No Escalation of Treatment (NoET) designations are used in ICUs to limit treatment for critically ill patients. However, they are the subject of much debate and have not been qualitatively studied.
In this study conducted at seven hospitals in the U.S., researchers evaluate how physicians understand and perceive NoET designations with regard to their utility and associated challenges. They also explore what mechanisms hospitals provide to facilitate the use of NoET designations. Semi-structured interviews were conducted with thirty physicians. In addition, there was a review of relevant institutional records such as hospital policies, screenshots of ordering menus in the electronic health record etc.
As per the analysis, study participants reported using NoET designations, which they understood to mean that providers should withhold new or higher-intensity interventions (escalation) but not withdraw ongoing ones. Three hospitals provided a specific mechanism for designating a patient as NoET (e.g., a DNR/Do-Not-Escalate code status order). The remaining hospitals used various informal methods (e.g., verbal handoffs).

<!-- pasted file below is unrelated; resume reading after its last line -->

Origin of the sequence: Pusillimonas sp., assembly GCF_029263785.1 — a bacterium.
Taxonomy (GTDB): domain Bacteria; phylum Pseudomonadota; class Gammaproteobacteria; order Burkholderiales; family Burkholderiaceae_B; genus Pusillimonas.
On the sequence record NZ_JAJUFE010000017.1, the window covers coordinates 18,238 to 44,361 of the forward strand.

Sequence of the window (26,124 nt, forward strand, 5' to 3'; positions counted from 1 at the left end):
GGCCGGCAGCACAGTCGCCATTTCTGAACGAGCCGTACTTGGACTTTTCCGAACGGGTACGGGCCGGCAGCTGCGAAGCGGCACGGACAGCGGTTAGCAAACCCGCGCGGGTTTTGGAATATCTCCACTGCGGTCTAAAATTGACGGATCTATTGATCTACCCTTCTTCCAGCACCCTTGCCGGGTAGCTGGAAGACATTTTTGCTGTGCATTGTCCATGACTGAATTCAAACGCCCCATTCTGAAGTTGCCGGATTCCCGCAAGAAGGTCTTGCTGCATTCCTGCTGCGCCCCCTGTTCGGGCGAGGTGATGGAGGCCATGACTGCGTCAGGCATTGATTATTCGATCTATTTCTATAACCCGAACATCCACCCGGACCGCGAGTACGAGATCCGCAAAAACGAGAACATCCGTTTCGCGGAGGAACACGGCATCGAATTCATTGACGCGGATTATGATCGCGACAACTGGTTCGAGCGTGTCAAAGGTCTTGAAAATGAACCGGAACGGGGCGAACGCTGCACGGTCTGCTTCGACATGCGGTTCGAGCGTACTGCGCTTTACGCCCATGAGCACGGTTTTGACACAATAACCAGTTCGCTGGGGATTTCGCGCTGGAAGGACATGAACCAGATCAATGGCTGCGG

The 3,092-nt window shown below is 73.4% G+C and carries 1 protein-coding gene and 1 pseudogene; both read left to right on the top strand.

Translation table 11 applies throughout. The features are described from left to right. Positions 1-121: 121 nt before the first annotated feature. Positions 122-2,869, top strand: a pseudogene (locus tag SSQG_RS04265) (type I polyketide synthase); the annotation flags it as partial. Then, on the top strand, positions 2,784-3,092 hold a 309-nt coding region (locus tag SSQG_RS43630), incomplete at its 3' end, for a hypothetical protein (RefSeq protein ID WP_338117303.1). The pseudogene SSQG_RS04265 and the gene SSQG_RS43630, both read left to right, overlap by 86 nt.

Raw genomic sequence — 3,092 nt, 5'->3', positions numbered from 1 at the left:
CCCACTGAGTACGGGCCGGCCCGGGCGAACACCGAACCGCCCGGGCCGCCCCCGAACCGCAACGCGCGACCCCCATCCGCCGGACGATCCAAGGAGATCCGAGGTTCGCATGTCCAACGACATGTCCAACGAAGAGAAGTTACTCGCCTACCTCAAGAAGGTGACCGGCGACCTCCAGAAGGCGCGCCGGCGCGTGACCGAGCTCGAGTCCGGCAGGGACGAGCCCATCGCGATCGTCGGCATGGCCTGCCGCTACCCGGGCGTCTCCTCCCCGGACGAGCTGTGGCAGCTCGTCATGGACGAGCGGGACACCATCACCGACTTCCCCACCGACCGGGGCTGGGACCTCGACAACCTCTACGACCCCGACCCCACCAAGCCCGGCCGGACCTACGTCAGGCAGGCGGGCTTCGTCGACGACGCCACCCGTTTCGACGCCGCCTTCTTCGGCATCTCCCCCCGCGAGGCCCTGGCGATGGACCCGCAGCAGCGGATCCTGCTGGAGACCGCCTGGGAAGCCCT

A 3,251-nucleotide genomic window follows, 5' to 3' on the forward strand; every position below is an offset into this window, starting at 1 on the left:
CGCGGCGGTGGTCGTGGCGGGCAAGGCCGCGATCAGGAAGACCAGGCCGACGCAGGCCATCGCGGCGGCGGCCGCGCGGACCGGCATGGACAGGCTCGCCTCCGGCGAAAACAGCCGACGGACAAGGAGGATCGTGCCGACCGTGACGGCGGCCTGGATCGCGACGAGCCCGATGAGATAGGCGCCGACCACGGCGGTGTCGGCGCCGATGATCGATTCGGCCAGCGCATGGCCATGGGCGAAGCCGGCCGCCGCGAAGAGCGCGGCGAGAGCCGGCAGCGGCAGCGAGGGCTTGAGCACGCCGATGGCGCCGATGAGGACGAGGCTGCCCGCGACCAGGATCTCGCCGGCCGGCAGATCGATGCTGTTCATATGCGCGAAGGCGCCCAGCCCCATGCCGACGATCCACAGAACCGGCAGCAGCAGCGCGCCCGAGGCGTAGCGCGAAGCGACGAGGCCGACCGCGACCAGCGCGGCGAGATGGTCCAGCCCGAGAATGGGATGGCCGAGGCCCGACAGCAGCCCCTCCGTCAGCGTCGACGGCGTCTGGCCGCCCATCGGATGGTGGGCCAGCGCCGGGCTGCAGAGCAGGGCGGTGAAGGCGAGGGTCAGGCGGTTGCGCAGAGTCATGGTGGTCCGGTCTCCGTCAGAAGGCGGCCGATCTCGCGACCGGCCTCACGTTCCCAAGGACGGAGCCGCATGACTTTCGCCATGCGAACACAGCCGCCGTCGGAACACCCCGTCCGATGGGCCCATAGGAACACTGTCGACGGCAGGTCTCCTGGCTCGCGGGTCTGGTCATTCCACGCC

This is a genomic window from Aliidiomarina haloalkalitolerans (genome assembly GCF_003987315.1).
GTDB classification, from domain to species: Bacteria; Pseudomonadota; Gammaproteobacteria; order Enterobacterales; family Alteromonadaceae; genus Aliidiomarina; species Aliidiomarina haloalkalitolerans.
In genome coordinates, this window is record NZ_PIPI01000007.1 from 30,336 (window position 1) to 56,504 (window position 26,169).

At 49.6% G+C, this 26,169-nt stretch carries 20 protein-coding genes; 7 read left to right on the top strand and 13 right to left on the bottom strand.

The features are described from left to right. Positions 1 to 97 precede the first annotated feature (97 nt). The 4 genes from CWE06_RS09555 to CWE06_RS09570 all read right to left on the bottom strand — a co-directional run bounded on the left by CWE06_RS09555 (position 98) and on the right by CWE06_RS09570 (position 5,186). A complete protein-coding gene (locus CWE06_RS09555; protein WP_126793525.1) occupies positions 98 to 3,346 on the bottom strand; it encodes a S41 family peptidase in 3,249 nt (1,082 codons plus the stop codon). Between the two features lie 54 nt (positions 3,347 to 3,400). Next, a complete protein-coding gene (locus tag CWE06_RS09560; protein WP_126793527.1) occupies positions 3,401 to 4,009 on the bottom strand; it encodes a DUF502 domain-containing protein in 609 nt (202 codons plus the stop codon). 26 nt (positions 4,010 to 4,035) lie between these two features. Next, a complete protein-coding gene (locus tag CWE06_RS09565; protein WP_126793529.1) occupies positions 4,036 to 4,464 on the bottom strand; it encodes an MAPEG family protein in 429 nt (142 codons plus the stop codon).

Five functions of NoET designations were identified:
- Defining an intermediate point of treatment limitation.
- Helping physicians navigate pre-arrest clinical decompensations.
- Helping surrogate decision-makers transition towards comfort care.
- Preventing patient harm from invasive measures.
- Conserving critical care resources.
Study participants reported implementation challenges related to the ambiguity in the meaning of NoET designations.
These findings show that NoET designations are used in various hospitals and are believed to have multiple functions. In other words, NoET designations fulfill an essential need in the care of critically ill patients, especially at the end of life. However, their use can be improved by implementing a formal mechanism that promotes consistency across providers and clarifies explicitly the meaning of escalation for each patient.
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